By Robin Pagnamenta on TimesOnline.com
The UN has warned that meat consumption is on course to double by the middle of the century....In an interview with The Times, Lord Stern of Brentford said: “Meat is a wasteful use of water and creates a lot of greenhouse gases. It puts enormous pressure on the world’s resources. A vegetarian diet is better.”
People will need to turn vegetarian if the world is to conquer climate change, according to a leading authority on global warming.
In an interview with The Times, Lord Stern of Brentford said: “Meat is a wasteful use of water and creates a lot of greenhouse gases. It puts enormous pressure on the world’s resources. A vegetarian diet is better.”
Direct emissions of methane from cows and pigs is a significant source of greenhouse gases. Methane is 23 times more powerful than carbon dioxide as a global warming gas.
Lord Stern, the author of the influential 2006 Stern Review on the cost of tackling global warming, said that a successful deal at the Climate Change Conference in Copenhagen in December would lead to soaring costs for meat and other foods that generate large quantities of greenhouse gases.
He predicted that people’s attitudes would evolve until meat eating became unacceptable. “I think it’s important that people think about what they are doing and that includes what they are eating,” he said. “I am 61 now and attitudes towards drinking and driving have changed radically since I was a student. People change their notion of what is responsible. They will increasingly ask about the carbon content of their food.”
Lord Stern, a former chief economist of the World Bank and now I. G. Patel Professor of Economics at the London School of Economics, warned that British taxpayers would need to contribute about £3 billion a year by 2015 to help poor countries to cope with the inevitable impact of climate change.
He also issued a clear message to President Obama that he must attend the meeting in Copenhagen in person in order for an effective deal to be reached. US leadership, he said, was “desperately needed” to secure a deal.
He said that he was deeply concerned that popular opinion had so far failed to grasp the scale of the changes needed to address climate change, or of the importance of the UN meeting in Copenhagen from December 7 to December 18. “I am not sure that people fully understand what we are talking about or the kind of changes that will be necessary,” he added.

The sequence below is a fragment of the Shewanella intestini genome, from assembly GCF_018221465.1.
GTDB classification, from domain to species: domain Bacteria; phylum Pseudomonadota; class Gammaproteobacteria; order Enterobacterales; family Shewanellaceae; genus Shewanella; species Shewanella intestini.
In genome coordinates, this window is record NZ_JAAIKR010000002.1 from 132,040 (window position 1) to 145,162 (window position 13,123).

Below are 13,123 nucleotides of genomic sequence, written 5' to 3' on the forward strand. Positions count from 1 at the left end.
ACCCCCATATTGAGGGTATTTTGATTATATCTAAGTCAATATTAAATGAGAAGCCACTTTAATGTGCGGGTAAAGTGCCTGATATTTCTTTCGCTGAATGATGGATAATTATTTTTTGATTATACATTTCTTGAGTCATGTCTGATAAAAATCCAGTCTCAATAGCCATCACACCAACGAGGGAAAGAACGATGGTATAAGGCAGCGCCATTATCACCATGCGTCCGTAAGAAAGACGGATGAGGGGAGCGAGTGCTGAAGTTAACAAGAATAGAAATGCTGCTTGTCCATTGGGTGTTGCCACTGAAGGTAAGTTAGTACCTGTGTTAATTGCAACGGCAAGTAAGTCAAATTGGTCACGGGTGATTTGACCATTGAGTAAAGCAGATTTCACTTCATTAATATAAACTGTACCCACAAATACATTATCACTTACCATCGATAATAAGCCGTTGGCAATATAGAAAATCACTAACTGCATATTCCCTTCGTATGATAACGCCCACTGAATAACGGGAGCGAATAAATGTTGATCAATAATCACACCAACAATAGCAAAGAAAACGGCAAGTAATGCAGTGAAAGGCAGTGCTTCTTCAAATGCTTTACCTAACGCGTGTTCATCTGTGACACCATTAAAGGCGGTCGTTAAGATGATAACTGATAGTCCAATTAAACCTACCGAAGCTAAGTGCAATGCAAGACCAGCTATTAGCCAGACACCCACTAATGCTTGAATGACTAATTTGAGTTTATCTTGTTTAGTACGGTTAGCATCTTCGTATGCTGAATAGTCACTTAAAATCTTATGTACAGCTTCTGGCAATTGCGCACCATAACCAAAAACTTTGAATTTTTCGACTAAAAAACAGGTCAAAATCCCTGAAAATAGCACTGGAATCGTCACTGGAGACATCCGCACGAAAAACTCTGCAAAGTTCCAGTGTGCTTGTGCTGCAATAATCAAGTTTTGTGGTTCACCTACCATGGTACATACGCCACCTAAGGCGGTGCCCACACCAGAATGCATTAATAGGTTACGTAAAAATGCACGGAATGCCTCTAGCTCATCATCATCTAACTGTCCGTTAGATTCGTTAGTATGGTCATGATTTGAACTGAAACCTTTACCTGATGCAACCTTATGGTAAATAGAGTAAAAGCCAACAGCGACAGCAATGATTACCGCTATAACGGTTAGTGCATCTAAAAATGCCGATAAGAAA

Up to 20,000 delegates from 192 countries are due to attend the UN conference in the Danish capital. Its aim is to forge a deal to reduce greenhouse gas emissions sufficiently to prevent an increase in global temperatures of more than 2 degrees centigrade. Any increase above this level is expected to trigger runaway climate change, threatening the lives of hundreds of millions of people.
Lord Stern said that Copenhagen presented a unique opportunity for the world to break free from its catastrophic current trajectory. He said that the world needed to agree to halve global greenhouse gas emissions by 2030 to 25 gigatonnes a year from the current level of 50 gigatonnes.
UN figures suggest that meat production is responsible for about 18 per cent of global carbon emissions, including the destruction of forest land for cattle ranching and the production of animal feeds such as soy.
Lord Stern, who said that he was not a strict vegetarian himself, was speaking on the eve of an all-parliamentary debate on climate change. His remarks provoked anger from the meat industry.
Jonathan Scurlock, of the National Farmers Union, said: “Going vegetarian is not a worldwide solution. It’s not a view shared by the NFU. Farmers in this country are interested in evidence-based policymaking. We don’t have a methane-free cow or pig available to us.”
On average, a British person eats 50g of protein derived from meat each day — the equivalent of a chicken breast or a lamb chop. This is a relatively low level for a wealthy country but between 25 per cent and 50 per cent higher than the amount recommended by the World Health Organisation.
Su Taylor, a spokeswoman for the Vegetarian Society, welcomed Lord Stern’s remarks. “What we choose to eat is one of the biggest factors in our personal impact on the environment,” she said. “Meat uses up a lot of resources and a vegetarian diet consumes a lot less land and water. One of the best things you can do about climate change is reduce the amount of meat in your diet.”
The UN has warned that meat consumption is on course to double by the middle of the century.